Military MPs no show for parliamentary session on Myanmar constitution

A cross-party committee wants to curb the military's power, but the top brass is expected to veto any major reforms
Military MPs no show for parliamentary session on Myanmar constitution

A Feb. 27 rally in the Myanmar commercial hub, Yangon, calling for democratization of the nation's military-drafted constitution. (Photo by Sai Aung Main/AFP)


The Myanmar military is set to strongly resist a bid to loosen its ongoing grip on political power, despite an electoral mandate for Aung San Suu Kyi’s National League for Democracy (NLD).

A cross-party committee set up in February has suggested more than 3,700 changes to the current military-drafted charter.

Military MPs, who have strongly objected to the committee since its formation, did not submit any proposals even though some of them are technically included in its membership.

During a parliamentary session on July 30, debate was joined by 17 lawmakers from the NLD as well as the Arakan National Party and the military-linked Union Solidarity and Development Party (USDP).

However, all 78 MPs appointed by the military withdrew from the debate on July 29 without explanation after having earlier registered to participate.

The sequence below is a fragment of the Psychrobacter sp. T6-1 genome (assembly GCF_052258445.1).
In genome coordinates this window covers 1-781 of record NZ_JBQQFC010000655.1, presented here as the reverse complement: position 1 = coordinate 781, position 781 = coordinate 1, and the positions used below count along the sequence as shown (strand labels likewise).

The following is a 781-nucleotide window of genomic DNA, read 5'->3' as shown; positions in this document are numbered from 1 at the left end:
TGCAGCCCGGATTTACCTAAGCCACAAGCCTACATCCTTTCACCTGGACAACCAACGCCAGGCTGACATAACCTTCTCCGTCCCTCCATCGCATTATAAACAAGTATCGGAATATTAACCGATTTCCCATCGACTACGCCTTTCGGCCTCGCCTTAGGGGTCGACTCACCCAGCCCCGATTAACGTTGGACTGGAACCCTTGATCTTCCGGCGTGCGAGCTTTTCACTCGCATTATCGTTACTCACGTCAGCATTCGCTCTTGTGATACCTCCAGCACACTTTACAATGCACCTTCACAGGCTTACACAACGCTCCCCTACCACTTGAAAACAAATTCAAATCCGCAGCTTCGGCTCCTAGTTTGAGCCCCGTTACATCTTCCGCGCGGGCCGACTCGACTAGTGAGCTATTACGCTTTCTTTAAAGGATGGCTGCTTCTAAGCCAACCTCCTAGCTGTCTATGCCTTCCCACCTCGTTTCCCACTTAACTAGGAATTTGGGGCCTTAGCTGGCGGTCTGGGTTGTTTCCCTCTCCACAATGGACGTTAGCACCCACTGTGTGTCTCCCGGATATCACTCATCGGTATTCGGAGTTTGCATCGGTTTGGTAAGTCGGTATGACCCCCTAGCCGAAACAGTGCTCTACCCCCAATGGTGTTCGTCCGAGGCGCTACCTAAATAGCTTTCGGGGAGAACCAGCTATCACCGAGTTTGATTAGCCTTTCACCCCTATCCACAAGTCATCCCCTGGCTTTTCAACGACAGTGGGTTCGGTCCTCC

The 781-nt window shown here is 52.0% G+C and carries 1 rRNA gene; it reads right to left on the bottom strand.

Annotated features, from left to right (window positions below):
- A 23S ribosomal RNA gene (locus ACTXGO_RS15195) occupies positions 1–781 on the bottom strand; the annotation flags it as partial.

Among proposed amendments is one from the NLD, which despite leading the government is heavily curtailed by the military-manipulated constitution, that seeks to lift an existing ban on Suu Kyi ever becoming the nation's president.

She currently serves as defacto government leader with the titles of 'State Counselor' and foreign minister.

The NLD has also suggested a gradual reduction in the number of military MPs over 15 years as well as abolishing a constitutional stipulation that armed forces personnel control the Ministry of Defense.

Pe Than, a lower house MP for the Arakan National Party (ANP) in ethnically troubled Rakhine State, believes the belated cross-party committee move is unlikely to achieve significant reform.

He added that, to achieve progress, civilian political forces would need to negotiate compromise amendments, before they were put before parliament, as ultimately the military has a power of veto.

Bertil Lintner, a Swedish journalist and long-time observer of Myanmar affairs, said that the military is living up to its promise to defend and preserve its 2008 constitution.

He saw current events more as a political ploy by the NLD to be seen as trying to honor its 2015 election campaign pledge to amend the heavily pro-military constitution.

A previous military regime drafted the 2008 constitution reserving 25 percent of seats in the parliament for its members and giving armed forces personnel control of the key portfolios of home affairs, defense and border security.

Military MPs have the power to veto charter changes, including any that would cut their political power.

The constitution bars Aung San Suu Kyi from becoming president on the grounds that she previously married a foreigner, the late Michael Aris.

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Myanmar's military chief, Min Aung Hlaing, has said he is not opposed in principle to changing the constitution, but it would first need to be proved that change is necessary.

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